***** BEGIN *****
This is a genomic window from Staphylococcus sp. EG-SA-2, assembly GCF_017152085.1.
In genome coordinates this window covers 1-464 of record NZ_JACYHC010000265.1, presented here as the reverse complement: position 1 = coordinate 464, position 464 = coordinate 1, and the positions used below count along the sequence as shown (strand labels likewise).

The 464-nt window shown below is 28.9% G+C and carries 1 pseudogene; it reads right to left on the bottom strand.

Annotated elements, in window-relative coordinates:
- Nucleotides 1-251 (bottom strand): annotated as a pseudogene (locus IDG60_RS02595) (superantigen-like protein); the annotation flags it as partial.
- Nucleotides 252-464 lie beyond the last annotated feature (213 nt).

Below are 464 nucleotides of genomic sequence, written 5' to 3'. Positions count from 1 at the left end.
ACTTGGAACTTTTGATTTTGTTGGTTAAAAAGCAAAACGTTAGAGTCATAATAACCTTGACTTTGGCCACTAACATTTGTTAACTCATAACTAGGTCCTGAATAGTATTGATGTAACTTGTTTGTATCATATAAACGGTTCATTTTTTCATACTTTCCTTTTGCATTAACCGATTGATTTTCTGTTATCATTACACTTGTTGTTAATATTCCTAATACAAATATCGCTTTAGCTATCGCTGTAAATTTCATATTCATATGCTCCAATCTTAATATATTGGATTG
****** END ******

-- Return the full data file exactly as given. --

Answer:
This is a genomic window from Staphylococcus sp. EG-SA-2, assembly GCF_017152085.1.
In genome coordinates this window covers 1-464 of record NZ_JACYHC010000265.1, presented here as the reverse complement: position 1 = coordinate 464, position 464 = coordinate 1, and the positions used below count along the sequence as shown (strand labels likewise).

The 464-nt window shown below is 28.9% G+C and carries 1 pseudogene; it reads right to left on the bottom strand.

Annotated elements, in window-relative coordinates:
- Nucleotides 1-251 (bottom strand): annotated as a pseudogene (locus IDG60_RS02595) (superantigen-like protein); the annotation flags it as partial.
- Nucleotides 252-464 lie beyond the last annotated feature (213 nt).

Below are 464 nucleotides of genomic sequence, written 5' to 3'. Positions count from 1 at the left end.
ACTTGGAACTTTTGATTTTGTTGGTTAAAAAGCAAAACGTTAGAGTCATAATAACCTTGACTTTGGCCACTAACATTTGTTAACTCATAACTAGGTCCTGAATAGTATTGATGTAACTTGTTTGTATCATATAAACGGTTCATTTTTTCATACTTTCCTTTTGCATTAACCGATTGATTTTCTGTTATCATTACACTTGTTGTTAATATTCCTAATACAAATATCGCTTTAGCTATCGCTGTAAATTTCATATTCATATGCTCCAATCTTAATATATTGGATTG